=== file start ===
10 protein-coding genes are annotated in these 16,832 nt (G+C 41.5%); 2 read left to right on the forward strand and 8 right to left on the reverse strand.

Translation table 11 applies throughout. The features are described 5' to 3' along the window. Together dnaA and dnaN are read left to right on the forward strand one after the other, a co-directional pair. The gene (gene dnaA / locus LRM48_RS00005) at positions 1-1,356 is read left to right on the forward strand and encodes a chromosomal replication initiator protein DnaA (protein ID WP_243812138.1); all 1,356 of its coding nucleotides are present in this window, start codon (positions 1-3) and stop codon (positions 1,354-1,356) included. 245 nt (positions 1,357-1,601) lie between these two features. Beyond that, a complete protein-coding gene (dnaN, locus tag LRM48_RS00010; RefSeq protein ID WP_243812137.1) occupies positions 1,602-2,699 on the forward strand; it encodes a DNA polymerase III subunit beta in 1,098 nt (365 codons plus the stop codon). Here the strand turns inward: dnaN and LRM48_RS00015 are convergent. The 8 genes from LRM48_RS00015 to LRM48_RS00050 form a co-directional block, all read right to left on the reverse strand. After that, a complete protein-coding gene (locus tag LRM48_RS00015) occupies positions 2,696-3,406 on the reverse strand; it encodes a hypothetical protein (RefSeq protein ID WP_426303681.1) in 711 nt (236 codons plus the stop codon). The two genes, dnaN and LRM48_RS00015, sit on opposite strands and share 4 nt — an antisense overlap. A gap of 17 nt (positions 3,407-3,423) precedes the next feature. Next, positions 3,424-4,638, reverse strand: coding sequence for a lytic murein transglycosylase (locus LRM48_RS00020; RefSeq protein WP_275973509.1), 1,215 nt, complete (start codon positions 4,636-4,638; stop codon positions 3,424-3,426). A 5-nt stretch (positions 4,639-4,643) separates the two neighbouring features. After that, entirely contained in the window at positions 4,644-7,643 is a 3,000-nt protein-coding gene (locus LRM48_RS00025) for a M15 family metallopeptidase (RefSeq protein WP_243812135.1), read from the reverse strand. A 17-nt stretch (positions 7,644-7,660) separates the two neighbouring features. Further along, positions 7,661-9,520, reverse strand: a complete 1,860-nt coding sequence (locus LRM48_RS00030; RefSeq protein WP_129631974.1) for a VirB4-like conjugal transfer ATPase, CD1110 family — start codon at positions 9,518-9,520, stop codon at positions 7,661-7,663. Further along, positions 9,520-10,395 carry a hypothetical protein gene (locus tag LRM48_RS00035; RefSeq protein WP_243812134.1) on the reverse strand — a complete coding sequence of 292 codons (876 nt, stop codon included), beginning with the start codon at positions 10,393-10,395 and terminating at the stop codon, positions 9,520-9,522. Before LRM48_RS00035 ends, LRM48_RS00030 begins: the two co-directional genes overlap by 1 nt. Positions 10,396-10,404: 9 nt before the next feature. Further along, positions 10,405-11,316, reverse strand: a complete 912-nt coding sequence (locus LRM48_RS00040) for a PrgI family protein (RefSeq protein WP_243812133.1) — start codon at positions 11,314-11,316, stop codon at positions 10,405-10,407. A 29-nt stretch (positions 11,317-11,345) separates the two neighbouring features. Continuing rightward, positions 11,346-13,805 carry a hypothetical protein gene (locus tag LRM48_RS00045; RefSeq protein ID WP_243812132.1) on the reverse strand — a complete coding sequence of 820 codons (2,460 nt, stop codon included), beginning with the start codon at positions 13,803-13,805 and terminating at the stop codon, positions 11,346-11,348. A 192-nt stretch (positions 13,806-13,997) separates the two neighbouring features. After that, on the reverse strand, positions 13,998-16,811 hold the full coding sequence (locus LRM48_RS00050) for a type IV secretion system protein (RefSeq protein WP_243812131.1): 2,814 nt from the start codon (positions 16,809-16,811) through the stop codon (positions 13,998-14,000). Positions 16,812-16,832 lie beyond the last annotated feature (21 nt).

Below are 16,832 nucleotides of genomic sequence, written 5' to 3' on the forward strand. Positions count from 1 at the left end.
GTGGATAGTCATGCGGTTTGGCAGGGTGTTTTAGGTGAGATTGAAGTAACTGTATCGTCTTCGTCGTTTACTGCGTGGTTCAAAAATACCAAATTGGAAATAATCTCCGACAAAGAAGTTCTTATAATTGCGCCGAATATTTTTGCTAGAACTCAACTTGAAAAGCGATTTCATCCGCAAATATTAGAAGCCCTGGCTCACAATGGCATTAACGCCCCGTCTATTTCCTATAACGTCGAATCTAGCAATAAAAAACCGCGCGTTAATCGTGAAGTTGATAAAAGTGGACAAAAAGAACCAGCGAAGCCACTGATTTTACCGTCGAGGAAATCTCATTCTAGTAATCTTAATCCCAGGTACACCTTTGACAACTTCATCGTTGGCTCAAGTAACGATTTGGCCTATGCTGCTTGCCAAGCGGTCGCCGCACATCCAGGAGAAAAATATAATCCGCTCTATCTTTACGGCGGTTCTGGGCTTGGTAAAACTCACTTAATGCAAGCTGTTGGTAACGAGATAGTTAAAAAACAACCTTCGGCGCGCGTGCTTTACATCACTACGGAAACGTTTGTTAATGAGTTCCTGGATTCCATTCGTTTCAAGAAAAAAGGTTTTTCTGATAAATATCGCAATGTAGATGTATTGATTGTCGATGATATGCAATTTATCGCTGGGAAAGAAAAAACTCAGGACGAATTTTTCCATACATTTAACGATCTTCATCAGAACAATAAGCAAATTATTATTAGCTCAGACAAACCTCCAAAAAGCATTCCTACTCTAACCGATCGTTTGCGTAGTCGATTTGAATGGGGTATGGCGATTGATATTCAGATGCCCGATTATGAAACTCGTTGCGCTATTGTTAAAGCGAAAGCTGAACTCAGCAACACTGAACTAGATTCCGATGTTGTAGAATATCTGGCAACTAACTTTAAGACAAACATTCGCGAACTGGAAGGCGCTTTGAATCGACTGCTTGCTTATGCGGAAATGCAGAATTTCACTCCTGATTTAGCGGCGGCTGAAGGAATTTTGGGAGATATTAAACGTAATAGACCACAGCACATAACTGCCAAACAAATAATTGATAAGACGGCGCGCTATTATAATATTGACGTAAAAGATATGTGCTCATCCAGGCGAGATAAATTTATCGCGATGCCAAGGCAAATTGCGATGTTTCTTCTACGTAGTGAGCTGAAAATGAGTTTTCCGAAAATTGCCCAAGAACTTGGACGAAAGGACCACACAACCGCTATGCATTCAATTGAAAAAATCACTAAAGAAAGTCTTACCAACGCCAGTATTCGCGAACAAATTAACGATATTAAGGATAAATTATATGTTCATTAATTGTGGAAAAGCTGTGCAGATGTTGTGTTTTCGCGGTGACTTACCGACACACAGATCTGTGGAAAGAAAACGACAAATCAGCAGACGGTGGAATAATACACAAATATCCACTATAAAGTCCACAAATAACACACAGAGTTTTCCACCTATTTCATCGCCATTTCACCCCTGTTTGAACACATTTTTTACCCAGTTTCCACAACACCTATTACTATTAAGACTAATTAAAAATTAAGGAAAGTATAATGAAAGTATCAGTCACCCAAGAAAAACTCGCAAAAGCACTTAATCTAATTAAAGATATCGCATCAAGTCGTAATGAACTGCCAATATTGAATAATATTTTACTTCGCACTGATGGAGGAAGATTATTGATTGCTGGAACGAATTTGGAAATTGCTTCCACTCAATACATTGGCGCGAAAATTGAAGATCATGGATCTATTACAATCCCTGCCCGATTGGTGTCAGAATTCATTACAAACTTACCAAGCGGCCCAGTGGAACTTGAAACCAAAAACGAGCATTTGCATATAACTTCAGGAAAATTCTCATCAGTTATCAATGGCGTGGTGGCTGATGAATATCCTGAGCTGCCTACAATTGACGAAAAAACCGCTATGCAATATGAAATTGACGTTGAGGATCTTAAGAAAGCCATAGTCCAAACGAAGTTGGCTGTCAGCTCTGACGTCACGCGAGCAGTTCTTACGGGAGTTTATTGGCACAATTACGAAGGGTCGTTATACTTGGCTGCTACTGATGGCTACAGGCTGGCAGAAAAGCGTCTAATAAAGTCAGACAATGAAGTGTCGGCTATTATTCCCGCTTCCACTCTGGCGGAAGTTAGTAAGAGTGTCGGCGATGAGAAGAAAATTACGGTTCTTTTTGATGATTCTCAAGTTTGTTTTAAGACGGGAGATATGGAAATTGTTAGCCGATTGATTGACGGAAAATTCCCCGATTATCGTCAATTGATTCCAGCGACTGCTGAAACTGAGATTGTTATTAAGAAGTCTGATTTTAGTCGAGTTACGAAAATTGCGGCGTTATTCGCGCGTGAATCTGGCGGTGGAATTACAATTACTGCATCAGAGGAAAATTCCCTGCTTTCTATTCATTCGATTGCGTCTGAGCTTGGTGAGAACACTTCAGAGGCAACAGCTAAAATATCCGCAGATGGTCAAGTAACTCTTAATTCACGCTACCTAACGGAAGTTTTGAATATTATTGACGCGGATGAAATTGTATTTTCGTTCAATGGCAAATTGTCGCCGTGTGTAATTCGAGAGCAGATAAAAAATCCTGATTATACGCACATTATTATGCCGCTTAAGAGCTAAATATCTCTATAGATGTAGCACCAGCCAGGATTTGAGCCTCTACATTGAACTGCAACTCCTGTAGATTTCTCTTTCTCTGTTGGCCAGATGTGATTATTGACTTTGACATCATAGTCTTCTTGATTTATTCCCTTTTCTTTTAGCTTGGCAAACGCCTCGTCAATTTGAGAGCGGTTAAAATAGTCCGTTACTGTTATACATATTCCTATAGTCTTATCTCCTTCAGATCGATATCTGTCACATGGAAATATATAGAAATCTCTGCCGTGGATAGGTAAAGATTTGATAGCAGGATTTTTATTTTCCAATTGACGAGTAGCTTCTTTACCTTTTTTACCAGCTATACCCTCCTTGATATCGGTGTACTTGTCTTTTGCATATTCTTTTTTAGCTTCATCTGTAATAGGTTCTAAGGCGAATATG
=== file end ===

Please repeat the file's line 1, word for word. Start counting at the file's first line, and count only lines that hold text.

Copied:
10 protein-coding genes are annotated in these 16,832 nt (G+C 41.5%); 2 read left to right on the forward strand and 8 right to left on the reverse strand.